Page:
even with its leaden burden of human evil;
we wake to birdsong.
And if sunlight’s gossamer lifts in its net
the weight of all that is solid,
our hearts, too, are lifted,
swung like laughing infants;

but on gray mornings,
all incident—our own hunger,
the dear tasks of continuance,
the footsteps before us in the earth’s
belovéd dust, leading the way—all,
is hard to love again
for we resent a summons
that disregards our sloth, and this
calls us, calls us.

"The Love of Morning" by Denise Levertov. Text as published in Selected Poems, edited by Paul Lacey (New Directions, 2002). 

Art credit: "Footprints in the sand create a classic picture" [Thar Desert, India/Pakistan], photograph by Mark Moxon.

Wednesday, August 19, 2015

Kenji Miyazawa: "Be Not Defeated by the Rain"

Unbeaten by the rain
Unbeaten by the wind
Bested by neither snow nor summer heat
Strong of body
Free of desire
Never angry
Always smiling quietly
Dining daily on four cups of brown rice
Some miso and a few vegetables
Observing all things
With dispassion
But remembering well
Living in a small, thatched-roof house
In the meadow beneath a canopy of pines
Going east to nurse the sick child
Going west to bear sheaves of rice for the weary mother
Going south to tell the dying man there is no cause for fear
Going north to tell those who fight to put aside their trifles
Shedding tears in time of drought
Wandering at a loss during the cold summer
Called useless by all
Neither praised
Nor a bother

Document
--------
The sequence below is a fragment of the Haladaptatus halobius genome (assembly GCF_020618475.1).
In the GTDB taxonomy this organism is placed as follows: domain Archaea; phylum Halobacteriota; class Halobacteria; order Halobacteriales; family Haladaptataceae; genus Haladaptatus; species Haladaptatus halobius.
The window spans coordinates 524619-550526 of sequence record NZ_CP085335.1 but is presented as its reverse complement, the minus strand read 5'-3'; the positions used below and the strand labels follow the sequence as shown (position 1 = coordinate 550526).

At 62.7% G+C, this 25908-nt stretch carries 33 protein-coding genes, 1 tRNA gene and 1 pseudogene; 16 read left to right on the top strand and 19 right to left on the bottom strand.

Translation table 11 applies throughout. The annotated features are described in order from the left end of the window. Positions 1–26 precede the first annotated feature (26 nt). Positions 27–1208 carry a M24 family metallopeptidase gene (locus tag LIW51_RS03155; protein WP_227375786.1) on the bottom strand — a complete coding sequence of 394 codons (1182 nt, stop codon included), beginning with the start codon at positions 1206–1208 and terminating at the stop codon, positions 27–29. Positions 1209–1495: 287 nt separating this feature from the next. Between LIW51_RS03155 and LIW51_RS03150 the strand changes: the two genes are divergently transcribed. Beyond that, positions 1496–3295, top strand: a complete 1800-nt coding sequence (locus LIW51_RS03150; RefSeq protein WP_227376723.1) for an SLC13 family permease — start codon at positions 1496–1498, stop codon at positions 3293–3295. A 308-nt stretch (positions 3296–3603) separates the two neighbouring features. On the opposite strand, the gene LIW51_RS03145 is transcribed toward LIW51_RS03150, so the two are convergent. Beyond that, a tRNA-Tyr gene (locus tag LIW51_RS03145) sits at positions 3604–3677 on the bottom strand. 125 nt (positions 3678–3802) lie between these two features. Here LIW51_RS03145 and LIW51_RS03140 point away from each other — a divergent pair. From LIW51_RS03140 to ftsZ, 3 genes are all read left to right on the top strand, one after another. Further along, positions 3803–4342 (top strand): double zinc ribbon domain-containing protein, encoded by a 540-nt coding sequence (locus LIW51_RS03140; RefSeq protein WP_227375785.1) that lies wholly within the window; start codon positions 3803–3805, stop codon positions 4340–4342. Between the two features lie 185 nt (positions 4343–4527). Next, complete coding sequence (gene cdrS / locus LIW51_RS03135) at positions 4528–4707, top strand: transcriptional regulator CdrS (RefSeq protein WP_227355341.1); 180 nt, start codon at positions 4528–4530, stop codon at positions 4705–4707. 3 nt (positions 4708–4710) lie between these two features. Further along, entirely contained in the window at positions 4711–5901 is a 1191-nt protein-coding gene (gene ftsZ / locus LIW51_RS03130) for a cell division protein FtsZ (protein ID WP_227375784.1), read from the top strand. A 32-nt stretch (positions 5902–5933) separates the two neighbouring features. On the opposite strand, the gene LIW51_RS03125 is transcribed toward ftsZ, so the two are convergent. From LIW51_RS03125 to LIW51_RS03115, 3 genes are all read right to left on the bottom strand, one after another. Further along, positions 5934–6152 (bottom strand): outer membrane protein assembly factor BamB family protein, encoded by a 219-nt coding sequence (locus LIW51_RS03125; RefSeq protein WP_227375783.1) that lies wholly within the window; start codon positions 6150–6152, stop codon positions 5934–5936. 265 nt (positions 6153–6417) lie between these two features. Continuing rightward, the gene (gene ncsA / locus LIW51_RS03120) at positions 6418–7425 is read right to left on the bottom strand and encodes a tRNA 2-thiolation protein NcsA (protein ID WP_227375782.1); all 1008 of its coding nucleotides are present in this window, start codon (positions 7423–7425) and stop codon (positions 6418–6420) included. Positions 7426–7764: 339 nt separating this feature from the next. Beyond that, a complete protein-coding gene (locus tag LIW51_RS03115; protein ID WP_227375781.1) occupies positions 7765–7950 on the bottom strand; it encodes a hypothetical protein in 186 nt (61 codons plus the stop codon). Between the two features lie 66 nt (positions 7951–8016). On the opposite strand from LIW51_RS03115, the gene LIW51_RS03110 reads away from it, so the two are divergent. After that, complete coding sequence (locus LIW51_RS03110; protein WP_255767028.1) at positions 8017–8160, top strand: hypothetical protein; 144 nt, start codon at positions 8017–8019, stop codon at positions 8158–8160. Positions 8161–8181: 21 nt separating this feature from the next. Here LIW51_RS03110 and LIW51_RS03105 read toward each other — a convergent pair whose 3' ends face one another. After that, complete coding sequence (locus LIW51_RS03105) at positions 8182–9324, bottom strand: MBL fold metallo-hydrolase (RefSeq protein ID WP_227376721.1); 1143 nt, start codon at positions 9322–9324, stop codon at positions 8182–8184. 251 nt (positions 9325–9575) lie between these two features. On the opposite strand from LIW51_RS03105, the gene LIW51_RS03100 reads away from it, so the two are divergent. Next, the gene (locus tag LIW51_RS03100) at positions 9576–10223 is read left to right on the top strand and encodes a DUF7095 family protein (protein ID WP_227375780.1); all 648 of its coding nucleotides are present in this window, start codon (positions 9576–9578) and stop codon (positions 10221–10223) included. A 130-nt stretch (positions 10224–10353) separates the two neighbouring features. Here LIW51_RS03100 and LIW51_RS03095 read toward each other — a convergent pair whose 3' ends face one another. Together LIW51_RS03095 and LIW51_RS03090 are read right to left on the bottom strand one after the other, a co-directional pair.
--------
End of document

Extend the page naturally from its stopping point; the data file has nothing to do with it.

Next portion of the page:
Such is the person
I wish to be

"Be Not Defeated by the Rain" by Kenji Miyazawa. Translated from the original Japanese by Hart Larrabee. Text as posted on Tomo 友 (08/05/2012).

Curator's note: After the poet's death, a black notebook containing this text was found in his trunk. The poem appears in bold strokes amidst his repetitious copying of a Buddhist mantra. According to its date (November 3, 1931), he had composed it while on his deathbed. He was only in his thirties. Visit this link to view a photograph of the poem in the notebook, the original Japanese text, two very different translations (including Larrabee's, which I prefer), and interviews with the interpreters.

Art credit: "Girl in the rain," Giclée print by Pavlo Tereshin.

Tuesday, August 18, 2015

Francisco Albánez: "The One Who Is at Home"

Each day I long so much to see
The true teacher. And each time
At dusk when I open the cabin
Door and empty the teapot,
I think I know where he is:
West of us in the forest.

Or perhaps I am the one
Who is out in the night,
The forest sand wet under
My feet, moonlight shining
On the sides of the birch trees,
The sea far off gleaming.

And he is the one who is
At home. He sits in my chair
Calmly; he reads and prays
All night. He loves to feel
His own body around him;
He does not leave the house.